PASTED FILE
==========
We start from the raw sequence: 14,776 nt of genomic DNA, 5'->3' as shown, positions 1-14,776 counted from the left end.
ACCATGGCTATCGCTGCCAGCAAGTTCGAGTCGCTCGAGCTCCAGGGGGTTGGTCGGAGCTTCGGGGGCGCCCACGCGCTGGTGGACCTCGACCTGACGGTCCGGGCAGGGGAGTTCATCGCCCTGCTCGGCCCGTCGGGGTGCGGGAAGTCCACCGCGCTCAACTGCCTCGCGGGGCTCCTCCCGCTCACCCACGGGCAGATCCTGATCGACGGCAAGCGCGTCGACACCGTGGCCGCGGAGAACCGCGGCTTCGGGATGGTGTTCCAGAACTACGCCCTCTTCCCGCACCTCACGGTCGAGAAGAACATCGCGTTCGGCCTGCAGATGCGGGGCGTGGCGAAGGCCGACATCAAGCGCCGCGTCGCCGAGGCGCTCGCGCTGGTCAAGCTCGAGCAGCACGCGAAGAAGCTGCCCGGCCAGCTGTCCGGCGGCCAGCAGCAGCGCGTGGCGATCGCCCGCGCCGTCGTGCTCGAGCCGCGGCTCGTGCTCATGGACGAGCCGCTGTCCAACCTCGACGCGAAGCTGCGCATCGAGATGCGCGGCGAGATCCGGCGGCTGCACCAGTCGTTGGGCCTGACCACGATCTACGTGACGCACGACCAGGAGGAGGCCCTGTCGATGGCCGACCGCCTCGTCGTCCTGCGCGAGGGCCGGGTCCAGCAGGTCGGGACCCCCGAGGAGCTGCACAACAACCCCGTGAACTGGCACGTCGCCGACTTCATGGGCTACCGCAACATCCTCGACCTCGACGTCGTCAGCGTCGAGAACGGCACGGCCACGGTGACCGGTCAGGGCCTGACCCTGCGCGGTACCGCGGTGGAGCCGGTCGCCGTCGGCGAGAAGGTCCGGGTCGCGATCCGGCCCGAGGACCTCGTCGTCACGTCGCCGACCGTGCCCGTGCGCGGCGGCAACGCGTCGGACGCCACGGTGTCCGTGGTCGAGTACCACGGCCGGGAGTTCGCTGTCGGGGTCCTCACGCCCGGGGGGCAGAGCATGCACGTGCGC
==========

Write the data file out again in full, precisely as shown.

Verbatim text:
We start from the raw sequence: 14,776 nt of genomic DNA, 5'->3' as shown, positions 1-14,776 counted from the left end.
ACCATGGCTATCGCTGCCAGCAAGTTCGAGTCGCTCGAGCTCCAGGGGGTTGGTCGGAGCTTCGGGGGCGCCCACGCGCTGGTGGACCTCGACCTGACGGTCCGGGCAGGGGAGTTCATCGCCCTGCTCGGCCCGTCGGGGTGCGGGAAGTCCACCGCGCTCAACTGCCTCGCGGGGCTCCTCCCGCTCACCCACGGGCAGATCCTGATCGACGGCAAGCGCGTCGACACCGTGGCCGCGGAGAACCGCGGCTTCGGGATGGTGTTCCAGAACTACGCCCTCTTCCCGCACCTCACGGTCGAGAAGAACATCGCGTTCGGCCTGCAGATGCGGGGCGTGGCGAAGGCCGACATCAAGCGCCGCGTCGCCGAGGCGCTCGCGCTGGTCAAGCTCGAGCAGCACGCGAAGAAGCTGCCCGGCCAGCTGTCCGGCGGCCAGCAGCAGCGCGTGGCGATCGCCCGCGCCGTCGTGCTCGAGCCGCGGCTCGTGCTCATGGACGAGCCGCTGTCCAACCTCGACGCGAAGCTGCGCATCGAGATGCGCGGCGAGATCCGGCGGCTGCACCAGTCGTTGGGCCTGACCACGATCTACGTGACGCACGACCAGGAGGAGGCCCTGTCGATGGCCGACCGCCTCGTCGTCCTGCGCGAGGGCCGGGTCCAGCAGGTCGGGACCCCCGAGGAGCTGCACAACAACCCCGTGAACTGGCACGTCGCCGACTTCATGGGCTACCGCAACATCCTCGACCTCGACGTCGTCAGCGTCGAGAACGGCACGGCCACGGTGACCGGTCAGGGCCTGACCCTGCGCGGTACCGCGGTGGAGCCGGTCGCCGTCGGCGAGAAGGTCCGGGTCGCGATCCGGCCCGAGGACCTCGTCGTCACGTCGCCGACCGTGCCCGTGCGCGGCGGCAACGCGTCGGACGCCACGGTGTCCGTGGTCGAGTACCACGGCCGGGAGTTCGCTGTCGGGGTCCTCACGCCCGGGGGGCAGAGCATGCACGTGCGC